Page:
“If you lick the urinal,” Rabago told him, “you won’t get arrested.”
The January 2018 confrontation sparked a federal investigation that concluded on Monday, when Rabago, 43, pleaded guilty to conspiring to deprive Ingall of his civil rights. Though the cop had initially claimed his comments were a joke that got misconstrued, a former Honolulu police officer, Reginald Ramones, also 43, who pleaded guilty in September and promised to testify against Rabago, said that the threat was entirely serious.
And Ingall evidently took it literally: He reluctantly agreed to lick the public toilet so that he could avoid going to jail, prosecutors say.
The homeless man made a habit of cleaning up in one particular public bathroom in a busy Honolulu shopping district. He was there so often that a sympathetic employee would unlock the bathroom for him, Hawaii News Now reported. But on Jan. 28, 2018, someone objected to his presence and called the police with a nuisance complaint.
Rabago was the first of five officers to show up. In court on Monday, he said that Ingall was uncooperative and gave him a fake name, while telling him that he would do anything to avoid being arrested.
Relatives of Ingall have said that he struggles with drug addiction and has been in and out of jail for most of his adult life. A 2016 documentary about Hawaii’s homelessness crisis captured him being released from prison and promising to turn his life around. “I’m ready to work immediately,” he told the camera crew. “I don’t want to risk going back to prison and selling drugs on the street.”
Ingall checked into a homeless shelter, the documentary showed, but within a matter of days, he was hospitalized after overdosing on crystal meth. His family told Hawaii News Now that he had been let out into the street “with no ID, nothing,” after his release from prison, making it impossible for him to apply for permanent housing. His mother suggested that he could have avoided petty disputes with police if he was receiving the help that he needed.
After his January 2018 run-in with the Honolulu Police Department, Ingall reportedly told his sisters that the officers had forced him to sit in urine and shoved his head into the toilet. “He says he wasn’t resisting arrest,” Mary Ingall told Hawaii News Now. “They hit him with a stick on his left arm. He has a big bruise.”
In Rabago’s plea agreement, he acknowledged that he repeatedly told Ingall, “in an aggressive tone,” that the only way he wasn’t getting arrested was if he licked the urinal. By then, Ramones had arrived on the scene, and Rabago told him to close the door behind him. Then, he repeated his order again.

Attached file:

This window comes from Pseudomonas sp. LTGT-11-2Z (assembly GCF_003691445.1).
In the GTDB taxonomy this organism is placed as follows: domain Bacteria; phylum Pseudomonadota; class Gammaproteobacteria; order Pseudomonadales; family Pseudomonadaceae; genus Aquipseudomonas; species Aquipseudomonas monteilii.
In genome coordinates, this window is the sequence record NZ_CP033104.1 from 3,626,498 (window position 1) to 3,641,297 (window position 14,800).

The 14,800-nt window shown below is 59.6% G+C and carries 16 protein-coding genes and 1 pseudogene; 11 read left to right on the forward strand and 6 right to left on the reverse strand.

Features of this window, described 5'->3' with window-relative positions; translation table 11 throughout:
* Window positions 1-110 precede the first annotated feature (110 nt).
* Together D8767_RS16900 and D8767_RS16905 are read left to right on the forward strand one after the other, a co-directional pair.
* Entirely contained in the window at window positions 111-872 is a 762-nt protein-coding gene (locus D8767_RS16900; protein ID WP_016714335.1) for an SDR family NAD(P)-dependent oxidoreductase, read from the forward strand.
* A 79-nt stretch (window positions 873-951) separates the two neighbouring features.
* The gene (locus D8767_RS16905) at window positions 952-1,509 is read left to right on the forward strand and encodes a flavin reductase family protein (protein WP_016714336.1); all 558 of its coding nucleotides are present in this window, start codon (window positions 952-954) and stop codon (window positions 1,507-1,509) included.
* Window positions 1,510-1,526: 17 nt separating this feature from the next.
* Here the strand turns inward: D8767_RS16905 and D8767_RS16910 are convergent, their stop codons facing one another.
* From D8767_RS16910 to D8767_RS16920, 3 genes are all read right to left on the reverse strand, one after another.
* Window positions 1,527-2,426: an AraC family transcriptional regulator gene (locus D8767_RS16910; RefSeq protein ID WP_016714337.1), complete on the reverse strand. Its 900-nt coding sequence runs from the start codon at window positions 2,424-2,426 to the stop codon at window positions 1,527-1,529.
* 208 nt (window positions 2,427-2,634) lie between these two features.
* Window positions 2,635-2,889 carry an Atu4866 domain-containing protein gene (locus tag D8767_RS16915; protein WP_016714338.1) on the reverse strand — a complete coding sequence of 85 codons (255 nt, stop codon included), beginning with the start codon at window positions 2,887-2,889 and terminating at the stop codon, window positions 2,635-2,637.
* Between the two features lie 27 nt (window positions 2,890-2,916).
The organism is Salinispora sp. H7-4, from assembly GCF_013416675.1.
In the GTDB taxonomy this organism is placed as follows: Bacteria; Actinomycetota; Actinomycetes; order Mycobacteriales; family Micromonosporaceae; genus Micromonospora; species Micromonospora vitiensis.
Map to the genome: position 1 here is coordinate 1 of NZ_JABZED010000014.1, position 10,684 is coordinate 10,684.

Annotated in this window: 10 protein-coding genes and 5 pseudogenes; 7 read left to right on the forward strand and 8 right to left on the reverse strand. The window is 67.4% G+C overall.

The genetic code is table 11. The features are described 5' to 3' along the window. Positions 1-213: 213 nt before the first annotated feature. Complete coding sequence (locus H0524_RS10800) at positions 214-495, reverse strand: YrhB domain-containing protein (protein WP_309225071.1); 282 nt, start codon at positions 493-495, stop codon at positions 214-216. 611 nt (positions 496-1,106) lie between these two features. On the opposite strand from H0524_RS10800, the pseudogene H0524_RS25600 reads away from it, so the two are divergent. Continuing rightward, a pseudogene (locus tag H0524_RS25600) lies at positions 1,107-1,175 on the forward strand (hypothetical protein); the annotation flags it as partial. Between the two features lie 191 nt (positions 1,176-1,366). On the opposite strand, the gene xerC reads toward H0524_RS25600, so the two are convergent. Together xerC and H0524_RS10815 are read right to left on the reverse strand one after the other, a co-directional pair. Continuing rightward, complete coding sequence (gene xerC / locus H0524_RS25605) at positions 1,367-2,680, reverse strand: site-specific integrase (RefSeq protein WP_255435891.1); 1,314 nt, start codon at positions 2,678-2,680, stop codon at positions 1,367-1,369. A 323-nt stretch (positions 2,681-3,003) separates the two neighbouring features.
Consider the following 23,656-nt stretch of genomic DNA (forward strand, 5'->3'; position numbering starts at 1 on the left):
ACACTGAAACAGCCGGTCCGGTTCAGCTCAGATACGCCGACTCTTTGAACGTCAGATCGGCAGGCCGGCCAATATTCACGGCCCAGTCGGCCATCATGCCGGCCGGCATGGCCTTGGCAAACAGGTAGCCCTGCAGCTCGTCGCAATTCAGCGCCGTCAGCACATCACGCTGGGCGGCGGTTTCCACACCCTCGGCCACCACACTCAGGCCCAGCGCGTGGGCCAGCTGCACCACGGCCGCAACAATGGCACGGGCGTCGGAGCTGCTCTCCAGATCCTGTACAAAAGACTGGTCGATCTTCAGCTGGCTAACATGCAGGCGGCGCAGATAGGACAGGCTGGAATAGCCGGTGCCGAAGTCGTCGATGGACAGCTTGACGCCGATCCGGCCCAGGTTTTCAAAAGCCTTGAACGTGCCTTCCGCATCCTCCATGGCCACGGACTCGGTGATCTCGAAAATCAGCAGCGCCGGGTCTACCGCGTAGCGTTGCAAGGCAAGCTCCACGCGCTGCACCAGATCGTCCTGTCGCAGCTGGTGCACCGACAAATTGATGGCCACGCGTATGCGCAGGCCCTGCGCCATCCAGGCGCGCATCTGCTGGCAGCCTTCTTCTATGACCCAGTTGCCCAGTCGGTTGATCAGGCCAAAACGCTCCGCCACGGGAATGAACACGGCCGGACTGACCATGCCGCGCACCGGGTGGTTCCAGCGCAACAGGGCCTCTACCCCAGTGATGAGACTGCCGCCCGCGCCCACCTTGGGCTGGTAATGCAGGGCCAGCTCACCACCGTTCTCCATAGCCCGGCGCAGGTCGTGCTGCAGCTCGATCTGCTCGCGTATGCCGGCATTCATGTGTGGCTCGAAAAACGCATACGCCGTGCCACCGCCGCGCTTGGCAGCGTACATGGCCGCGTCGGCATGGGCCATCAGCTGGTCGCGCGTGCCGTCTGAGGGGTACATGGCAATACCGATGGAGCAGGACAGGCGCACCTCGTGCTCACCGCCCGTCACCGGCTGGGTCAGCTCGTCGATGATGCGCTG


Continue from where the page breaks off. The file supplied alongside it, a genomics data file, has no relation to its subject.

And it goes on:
Ingall “reluctantly knelt down before the urinal” and licked it, the plea agreement states. Rabago allowed him to gather his possessions and go, then followed him out of the bathroom. He laughed as he told the other officers waiting outside about what he made the homeless man do.
“He was forced to essentially do something that’s disgusting,” Myles Breiner, Ingall’s attorney, told KHON in April. “His face was forced into a urinal. The police officers thought this was amusing. It wasn’t as though he was doing anything illegal but they chose to do this to him because he was vulnerable.”
The homeless man didn’t come forward to tell authorities about what happened. But one of the officers who had been waiting outside the bathroom informed his bosses, sparking a federal investigation, Hawaii News Now reported.
“That officer should be commended,” Honolulu Police Commission Chairwoman Loretta Sheehan told the outlet. “As a member of the public, I thank him or her from the bottom of my heart. This is the kind of stuff we need to continue to do at HPD to maintain the highest level of integrity there.”
Both Rabago and Ramones were arrested last April and pleaded not guilty. Megan Kau, Rabago’s attorney, told KHON in April that the officers had been “joking around” when they made a comment about licking a toilet bowl and that the other officer “took it the wrong way.”
But Ingall’s family maintained that he was telling the truth. “We know our brother. We know when he lies. We know when he’s being dishonest,” his sister, Mary Ingall, told Hawaii News Now. “And he was very sincere and very detailed and it never changed, what he said.”
In September, Ramones changed his tune, pleading guilty to a lesser charge of withholding information about a crime, and promised to testify against Rabago in court. In his plea agreement, he detailed how his former co-worker told him to shut the bathroom door so that the incident wouldn’t be captured by a security camera, and said that Rabago later instructed him to delete their text messages and coached him on how to lie to investigators.
Ramones also said that before the January 2018 incident, he watched Rabago confront another man in the bathroom of a public park, telling him that unless he stuck his head in the toilet, he would be arrested. The man reluctantly agreed, he said.
Kau told Hawaii News Now on Monday that Rabago was “very remorseful, which is why he took responsibility.”
Both defendants are slated to be sentenced in February and face fines up to $250,000. Ramones, who reportedly left the Honolulu Police Department in August, could be sentenced to up to three years in prison, though the government is expected to recommend he only receive probation. Rabago faces up to 10 years in prison. According to Hawaii News Now, he is on leave from the Honolulu Police Department and expects to be fired now that the case has concluded.